Kenya’s Fave Villain Ainea Ojiambo on Why He Fits the Bill
Ainea Ojiambo is perhaps Kenya’s most prominent and busiest TV bad guy, from his days in Makutano Junction, Nairobi Half Life and Demigods to his recent roles like the dirty cop Juma doing Nana Tandala’s (Sanaipei Tande) bidding in Maisha Magic’s telenovela Kina, and the crooked prison warden Musa in the thriller series Igiza. Ojiambo talks about his role in Showmax’s County 49, why he’s played villains for the better part of his career and more. Also, why he’s ready to play a romantic guy in his next role.
On why he is constantly cast as the bad guy Ojiambo says “Most directors think that I’m able to portray such characters so well. And you know what they say, If you can play a bad guy then you must be one of the best because playing a good guy is easy. Everybody can do it. Maybe it’s the authority that I have that makes me play those parts well. I study a lot of men in power, but I think maybe the roles find me because of my physique”
Over enthusiastic fans have viewed him as a villain in real life
“Like any good TV villain, I’ve had my fair share of hate from fans. “Being a bad guy also comes with the hate, and this has been the case from my days in Makutano Junction to Demigods to Igiza,” he says.
And if the first two episodes of County 49 are anything to go by, then his new character Okusimba is about to make some viewers really mad, if they aren’t clenching their jaws already. When we first meet him, Okusimba is facing criminal charges for abuse of office, treason and corruption (and more), an onslaught that was led by the new governor Nerimah Mkung (Wakio Mzenge).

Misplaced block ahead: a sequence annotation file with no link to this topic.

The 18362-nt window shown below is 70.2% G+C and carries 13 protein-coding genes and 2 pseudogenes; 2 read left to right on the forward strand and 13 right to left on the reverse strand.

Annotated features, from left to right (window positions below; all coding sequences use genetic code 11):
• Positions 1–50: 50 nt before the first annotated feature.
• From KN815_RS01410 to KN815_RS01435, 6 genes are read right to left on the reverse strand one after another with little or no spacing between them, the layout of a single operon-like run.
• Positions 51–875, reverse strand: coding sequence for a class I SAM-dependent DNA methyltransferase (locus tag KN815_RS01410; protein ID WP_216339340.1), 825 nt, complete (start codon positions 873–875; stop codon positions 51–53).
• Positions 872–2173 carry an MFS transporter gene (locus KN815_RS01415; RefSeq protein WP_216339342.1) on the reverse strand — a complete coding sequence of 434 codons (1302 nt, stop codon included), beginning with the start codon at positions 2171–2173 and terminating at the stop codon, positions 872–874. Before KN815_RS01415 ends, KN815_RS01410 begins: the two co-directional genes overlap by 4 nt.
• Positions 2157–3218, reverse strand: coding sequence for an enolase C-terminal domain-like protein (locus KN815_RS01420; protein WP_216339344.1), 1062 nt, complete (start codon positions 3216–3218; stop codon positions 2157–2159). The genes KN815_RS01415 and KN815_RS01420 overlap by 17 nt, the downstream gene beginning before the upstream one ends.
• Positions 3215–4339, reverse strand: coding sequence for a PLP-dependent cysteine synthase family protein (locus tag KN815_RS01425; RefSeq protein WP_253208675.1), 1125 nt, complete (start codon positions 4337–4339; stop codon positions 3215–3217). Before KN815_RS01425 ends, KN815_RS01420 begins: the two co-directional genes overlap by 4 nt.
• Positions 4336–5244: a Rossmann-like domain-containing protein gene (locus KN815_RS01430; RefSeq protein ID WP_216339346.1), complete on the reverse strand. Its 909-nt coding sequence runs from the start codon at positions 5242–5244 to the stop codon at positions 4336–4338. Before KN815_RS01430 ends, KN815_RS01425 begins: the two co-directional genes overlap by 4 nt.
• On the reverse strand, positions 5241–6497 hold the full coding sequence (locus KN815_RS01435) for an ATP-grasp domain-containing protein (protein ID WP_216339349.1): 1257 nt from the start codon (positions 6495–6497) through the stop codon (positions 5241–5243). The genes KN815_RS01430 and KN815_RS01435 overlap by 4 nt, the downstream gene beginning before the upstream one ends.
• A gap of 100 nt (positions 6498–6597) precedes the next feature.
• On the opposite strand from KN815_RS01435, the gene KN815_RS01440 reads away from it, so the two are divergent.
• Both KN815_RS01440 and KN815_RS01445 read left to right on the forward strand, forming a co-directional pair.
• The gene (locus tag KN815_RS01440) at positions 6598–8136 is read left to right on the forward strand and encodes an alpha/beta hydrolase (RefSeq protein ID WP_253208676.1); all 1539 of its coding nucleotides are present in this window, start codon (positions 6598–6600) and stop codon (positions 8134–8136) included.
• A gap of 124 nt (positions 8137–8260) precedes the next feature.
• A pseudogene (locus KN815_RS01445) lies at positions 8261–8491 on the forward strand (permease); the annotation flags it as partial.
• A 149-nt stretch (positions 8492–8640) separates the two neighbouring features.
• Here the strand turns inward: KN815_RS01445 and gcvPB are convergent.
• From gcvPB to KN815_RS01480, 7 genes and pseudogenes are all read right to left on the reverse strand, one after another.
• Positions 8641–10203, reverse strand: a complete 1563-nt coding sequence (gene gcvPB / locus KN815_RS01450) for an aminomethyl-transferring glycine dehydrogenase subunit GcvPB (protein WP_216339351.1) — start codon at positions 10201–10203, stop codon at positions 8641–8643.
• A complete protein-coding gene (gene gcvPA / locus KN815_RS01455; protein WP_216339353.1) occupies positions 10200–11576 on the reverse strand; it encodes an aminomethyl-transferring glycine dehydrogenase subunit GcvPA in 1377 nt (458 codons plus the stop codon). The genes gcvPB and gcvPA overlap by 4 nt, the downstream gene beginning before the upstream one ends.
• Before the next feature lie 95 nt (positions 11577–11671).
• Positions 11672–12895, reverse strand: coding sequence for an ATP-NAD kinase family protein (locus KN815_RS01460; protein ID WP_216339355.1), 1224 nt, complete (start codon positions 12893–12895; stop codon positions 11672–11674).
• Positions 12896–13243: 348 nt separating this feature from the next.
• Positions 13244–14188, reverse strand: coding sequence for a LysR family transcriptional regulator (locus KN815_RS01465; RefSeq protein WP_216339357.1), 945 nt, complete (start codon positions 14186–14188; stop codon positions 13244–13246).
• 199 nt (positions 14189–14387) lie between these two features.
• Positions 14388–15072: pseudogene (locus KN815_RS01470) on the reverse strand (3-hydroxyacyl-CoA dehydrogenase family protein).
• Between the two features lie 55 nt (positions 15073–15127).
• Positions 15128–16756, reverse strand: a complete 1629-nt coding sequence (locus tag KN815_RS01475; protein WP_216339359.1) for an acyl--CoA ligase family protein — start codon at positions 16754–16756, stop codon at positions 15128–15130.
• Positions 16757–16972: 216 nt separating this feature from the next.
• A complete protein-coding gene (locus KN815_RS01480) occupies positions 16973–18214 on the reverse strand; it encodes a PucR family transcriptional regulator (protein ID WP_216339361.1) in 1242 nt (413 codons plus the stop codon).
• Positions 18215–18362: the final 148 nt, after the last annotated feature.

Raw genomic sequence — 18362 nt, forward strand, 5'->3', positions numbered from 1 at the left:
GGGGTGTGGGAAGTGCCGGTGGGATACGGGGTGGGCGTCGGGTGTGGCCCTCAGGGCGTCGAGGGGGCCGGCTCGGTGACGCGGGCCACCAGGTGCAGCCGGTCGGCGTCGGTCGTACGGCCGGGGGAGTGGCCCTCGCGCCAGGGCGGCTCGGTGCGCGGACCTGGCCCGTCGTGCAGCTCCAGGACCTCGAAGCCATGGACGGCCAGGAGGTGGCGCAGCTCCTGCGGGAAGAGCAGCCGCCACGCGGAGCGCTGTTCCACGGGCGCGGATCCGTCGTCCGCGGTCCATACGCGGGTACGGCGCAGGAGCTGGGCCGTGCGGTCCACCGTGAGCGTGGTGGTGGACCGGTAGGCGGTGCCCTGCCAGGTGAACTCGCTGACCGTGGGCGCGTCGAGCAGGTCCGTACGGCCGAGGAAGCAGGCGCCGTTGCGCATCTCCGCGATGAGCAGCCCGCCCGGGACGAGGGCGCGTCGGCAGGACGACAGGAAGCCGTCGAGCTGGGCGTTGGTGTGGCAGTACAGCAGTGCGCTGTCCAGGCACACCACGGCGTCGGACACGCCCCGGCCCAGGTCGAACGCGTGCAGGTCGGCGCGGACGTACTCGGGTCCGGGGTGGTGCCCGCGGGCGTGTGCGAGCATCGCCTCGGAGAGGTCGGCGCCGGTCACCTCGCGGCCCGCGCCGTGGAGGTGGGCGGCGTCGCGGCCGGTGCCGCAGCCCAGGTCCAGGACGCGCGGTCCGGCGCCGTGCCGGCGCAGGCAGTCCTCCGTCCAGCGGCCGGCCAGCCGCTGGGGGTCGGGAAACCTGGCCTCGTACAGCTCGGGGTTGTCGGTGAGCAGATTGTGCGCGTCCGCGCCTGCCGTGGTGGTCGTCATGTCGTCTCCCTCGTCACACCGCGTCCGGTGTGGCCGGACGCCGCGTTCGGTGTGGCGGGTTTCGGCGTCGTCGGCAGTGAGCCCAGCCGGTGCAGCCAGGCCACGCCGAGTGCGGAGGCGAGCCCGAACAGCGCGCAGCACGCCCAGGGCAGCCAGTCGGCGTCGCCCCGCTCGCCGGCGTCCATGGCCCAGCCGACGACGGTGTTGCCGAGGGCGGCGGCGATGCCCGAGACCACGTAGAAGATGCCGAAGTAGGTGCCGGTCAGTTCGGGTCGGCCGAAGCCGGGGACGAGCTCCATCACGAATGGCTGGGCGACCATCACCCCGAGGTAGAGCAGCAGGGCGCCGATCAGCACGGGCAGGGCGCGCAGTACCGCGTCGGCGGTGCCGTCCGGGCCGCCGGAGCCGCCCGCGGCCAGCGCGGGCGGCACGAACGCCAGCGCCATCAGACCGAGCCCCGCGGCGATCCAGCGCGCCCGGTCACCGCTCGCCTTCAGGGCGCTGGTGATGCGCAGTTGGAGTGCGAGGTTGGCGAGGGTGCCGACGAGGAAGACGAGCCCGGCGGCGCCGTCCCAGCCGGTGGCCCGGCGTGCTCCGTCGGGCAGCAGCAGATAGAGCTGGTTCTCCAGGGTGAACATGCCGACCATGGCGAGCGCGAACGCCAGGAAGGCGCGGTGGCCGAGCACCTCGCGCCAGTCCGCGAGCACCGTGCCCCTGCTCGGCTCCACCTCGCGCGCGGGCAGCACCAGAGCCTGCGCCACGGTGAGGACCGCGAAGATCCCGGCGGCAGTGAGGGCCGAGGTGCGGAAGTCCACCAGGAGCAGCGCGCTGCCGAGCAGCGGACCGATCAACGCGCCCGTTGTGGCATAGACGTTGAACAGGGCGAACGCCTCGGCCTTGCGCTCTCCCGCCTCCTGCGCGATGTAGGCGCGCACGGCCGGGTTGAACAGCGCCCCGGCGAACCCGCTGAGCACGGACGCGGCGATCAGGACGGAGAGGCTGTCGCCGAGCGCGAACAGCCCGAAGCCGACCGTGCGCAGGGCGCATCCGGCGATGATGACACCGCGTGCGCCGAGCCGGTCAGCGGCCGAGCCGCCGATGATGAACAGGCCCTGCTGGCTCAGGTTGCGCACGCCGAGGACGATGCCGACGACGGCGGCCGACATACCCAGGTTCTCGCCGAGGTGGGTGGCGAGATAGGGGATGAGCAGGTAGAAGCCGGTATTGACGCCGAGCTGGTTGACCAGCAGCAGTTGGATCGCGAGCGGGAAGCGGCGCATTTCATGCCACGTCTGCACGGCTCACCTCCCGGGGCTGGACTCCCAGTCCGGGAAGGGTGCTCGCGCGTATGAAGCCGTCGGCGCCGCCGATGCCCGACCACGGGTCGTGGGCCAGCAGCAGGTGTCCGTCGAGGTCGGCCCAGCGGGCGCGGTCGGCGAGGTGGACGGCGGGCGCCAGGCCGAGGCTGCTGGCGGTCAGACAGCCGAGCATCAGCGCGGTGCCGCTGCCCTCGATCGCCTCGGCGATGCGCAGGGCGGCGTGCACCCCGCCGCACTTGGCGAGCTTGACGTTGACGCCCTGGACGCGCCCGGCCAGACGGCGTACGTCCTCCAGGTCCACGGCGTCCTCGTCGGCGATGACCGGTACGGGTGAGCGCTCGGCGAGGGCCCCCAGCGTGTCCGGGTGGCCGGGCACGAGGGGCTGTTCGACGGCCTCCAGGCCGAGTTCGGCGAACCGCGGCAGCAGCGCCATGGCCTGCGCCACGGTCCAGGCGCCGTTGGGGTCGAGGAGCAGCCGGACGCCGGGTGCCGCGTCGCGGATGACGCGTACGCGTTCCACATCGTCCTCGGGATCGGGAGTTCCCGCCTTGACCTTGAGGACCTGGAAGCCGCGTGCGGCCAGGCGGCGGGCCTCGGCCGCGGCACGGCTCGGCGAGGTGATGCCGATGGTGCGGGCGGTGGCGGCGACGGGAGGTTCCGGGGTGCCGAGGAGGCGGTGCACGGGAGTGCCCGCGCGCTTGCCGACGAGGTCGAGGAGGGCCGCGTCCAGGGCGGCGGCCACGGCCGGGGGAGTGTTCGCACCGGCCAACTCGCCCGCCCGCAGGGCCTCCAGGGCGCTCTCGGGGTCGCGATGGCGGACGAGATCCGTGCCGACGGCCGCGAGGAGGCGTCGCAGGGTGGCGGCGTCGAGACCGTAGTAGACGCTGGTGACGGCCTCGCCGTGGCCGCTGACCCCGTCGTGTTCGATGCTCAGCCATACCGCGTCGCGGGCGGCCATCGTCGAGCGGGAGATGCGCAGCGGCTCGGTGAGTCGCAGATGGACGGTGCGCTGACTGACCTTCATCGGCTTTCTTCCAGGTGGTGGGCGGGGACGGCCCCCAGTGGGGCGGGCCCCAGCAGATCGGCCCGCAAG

Okusimba is a man who’s more interested in politics, power and money, than family, as Ojiambo describes him. He has a score to settle with the government, and his recent legal troubles, and unexpected conviction, strengthen this resolve, setting off a chain of events that threatens to bring Bwatele county to its knees.
“He feels betrayed, and he feels that the country owes him because he fought for it,” Ojiambo says.
Ojiambo finds Okusimba interesting in many ways. For instance, the way Okusimba’s monologues take him back to his early days on stage before he transitioned to TV. “I used to do a lot of Shakespeare when I was young,” he reveals. “And my character Okusimba does a lot of monologues where I have to change characters in between.”
With these monologues, Ojiambo says he’s had to dig deeper to capture the emotion that each scene demands.
When he first read the script for County 49, he called director Likarion Wainaina. He wanted to understand what Likarion saw in him that made him the perfect actor for such a role which he describes as his most challenging yet. “I want you to do something that you’ve never done before,” Likarion told him.
Likarion and Ojiambo have worked together before on stage, a few movie projects, and on the telenovela Kina, where Likarion directed some episodes in season one. “He’s one of the directors who really challenges me a lot, and who really understands me. Every time I do a project with him, there’s a new me that comes out,” Ojiambo says.
As he ponders his next role, Ojiambo jokes about moving away from bad guys to a more romantic role. “I think next time, I’ll go for an Alejandro type of character, a romantic guy so that I can show people I can also do romance, the kind of role that will make people cry when they see me frustrated in love,” he says.
Fun fact about Ojiambo: A licensed gun holder, he lent his weapon expertise to the cast of County 49, teaching them how to handle guns since the show is heavy on the action and gun fights.